The Tyan Thunder HX GA88-B5631 is truly an interesting machine. It is a 1U, single socket design that supports up to four PCIe 3.0 x16 devices. Most commonly this is going to be four GPUs, FPGAs, or MIC accelerators. Although we have recently looked at 8x GPU and 10x GPU 4U designs, the 1U 4x GPU design is significant. If you have enough power and cooling, that is 160 GPUs per 42U rack (assuming 2U for switches.) It also means one can use 16 to 20 GPUs in the 4-5 U that a standard 4-5U GPU server can hold.
Beyond the pure number of GPUs this server is significant for another reason. It is a major advancement in architecture over the previous generation. In this generation, one can utilize a single Intel Xeon Scalable CPU and power the machine instead of two Xeon CPUs.
There are several implications of this architectural shift. First, one gets six memory channels on a single NUMA node instead of eight in two NUMA nodes. By not traversing a socket-to-socket link, performance is greatly improved. One can also use lower-end CPUs with a single socket design because one does not need faster QPI/ UPI. With one, lower end CPU you can save power and save on system costs.
We built a configuration that we think represents a solid configuration template deployments will use for deep learning:
- System: Tyan Thunder HX GA88-B5631
- CPU: 1x Intel Xeon Silver 4114
- GPUs: 4x NVIDIA GTX 1080 Ti 11GB Founders Edition
- RAM: 6x 16GB DDR4-2400 ECC RDIMMs (Micron)
- SSDs: 2x Intel DC S3710 400GB
- NIC: Mellanox ConnectX-3 VPI
NVIDIA does not like their GTX cards to be used in servers. At the same time, it is wildly popular. The fact that CUDA applications work well with GTX series cards is one of the major reasons NVIDIA can maintain its leadership position in the AI and deep learning spaces.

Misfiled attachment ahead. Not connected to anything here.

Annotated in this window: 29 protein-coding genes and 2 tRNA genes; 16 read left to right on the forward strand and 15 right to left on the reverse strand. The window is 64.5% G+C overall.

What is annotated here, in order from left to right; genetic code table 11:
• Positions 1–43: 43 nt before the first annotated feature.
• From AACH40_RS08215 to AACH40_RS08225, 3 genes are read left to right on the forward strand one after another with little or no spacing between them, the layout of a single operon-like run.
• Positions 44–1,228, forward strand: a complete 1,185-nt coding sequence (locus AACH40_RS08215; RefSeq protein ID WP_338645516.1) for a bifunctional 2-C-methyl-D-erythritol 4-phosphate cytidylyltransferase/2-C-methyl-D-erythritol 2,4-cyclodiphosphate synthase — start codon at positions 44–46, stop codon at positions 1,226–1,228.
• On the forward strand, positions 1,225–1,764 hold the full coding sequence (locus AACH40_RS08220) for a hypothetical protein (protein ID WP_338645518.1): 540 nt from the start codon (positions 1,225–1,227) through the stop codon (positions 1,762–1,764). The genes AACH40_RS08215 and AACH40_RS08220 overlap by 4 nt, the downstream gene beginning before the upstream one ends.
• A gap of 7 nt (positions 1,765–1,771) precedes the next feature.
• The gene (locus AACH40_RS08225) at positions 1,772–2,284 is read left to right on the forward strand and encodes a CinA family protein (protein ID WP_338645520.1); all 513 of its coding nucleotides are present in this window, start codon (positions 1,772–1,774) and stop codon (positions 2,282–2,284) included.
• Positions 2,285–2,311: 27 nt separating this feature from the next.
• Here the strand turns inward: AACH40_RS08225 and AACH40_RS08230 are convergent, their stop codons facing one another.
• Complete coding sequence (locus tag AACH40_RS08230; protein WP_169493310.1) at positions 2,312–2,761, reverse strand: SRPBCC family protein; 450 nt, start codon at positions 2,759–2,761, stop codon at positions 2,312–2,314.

With the configuration out of the way, let us look at the server.
Tyan Thunder HX GA88-B5631 Overview
Here is the Tyan Thunder HX GA88-B5631 top view. One can see that there is a custom motherboard, four full height, and width card slots, as well as a multitude of fans.
With this generation of Intel Xeon Scalable processors, one can utilize up to DDR4-2666 in quad channel operation. Further, one gets up to six memory channels per socket with two DIMMs per channel. The Tyan GA88-B5631 takes full advantage of this architecture and utilizes twelve DIMM slots.
Current documentation says that the system is designed for up to 165W TDP CPUs so that covers all but the niche SKUs like the 205W TDP Intel Xeon Platinum 8180 we tested.
The Tyan S5631 motherboard powering the system has spaces for two internal m.2 storage drives. M.2 has become a popular storage form factor in servers with this generation. We like that the board can support larger 22110 form factors which are often required for drives with capacitors onboard.
Alongside those m.2 slots is a USB 3.0 front panel connector, four 7-pin SATA ports and a USB 3.0 Type-A internal header. With two hot swap bays in the front of the chassis and additional room for two SATA DOMs this configuration makes sense. There is also a PCIe x16 riser that sits over the motherboard allowing for add-on cards, such as a 100Gbps fabric adapter.
Along with that networking, the system has an out-of-band management port as well as two 10Gbase-T ports via an Intel X550T Ethernet Controller that is connected to the PCH. That allows maximum bandwidth for the GPUs and PCIe x16 fabric slot.
The real story here revolves around the four GPUs. Each GPU is set into a special PCIe x16 riser:
For our NVIDIA GTX 1080 Ti Founders Edition cards, this meant removing the stock PCIe bracket. That requires removing seven screws per GPU.
Tyan has different brackets for NVIDIA GRID/Tesla cards, GTX series cards, AMD cards, Intel cards and just about whatever you may want to put in the system.
This is a picture of our initial fit test and boot before we added the Mellanox card and PSUs:
One of the most important aspects to see here is that all four GTX cards are aligned with front to back airflow. This is not a major concern with passively cooled NVIDIA GRID or Tesla cards for example, but it is a concern for actively cooled cards. We have seen other solutions on the market which orient GTX cards improperly so this is a great job by the Tyan engineering team.
One item we did want to note was that the Tyan Thunder HX GA88-B5631 is deep. At 34.5″ it is the longest server we can fit in one of our test racks in our Sunnyvale, California lab.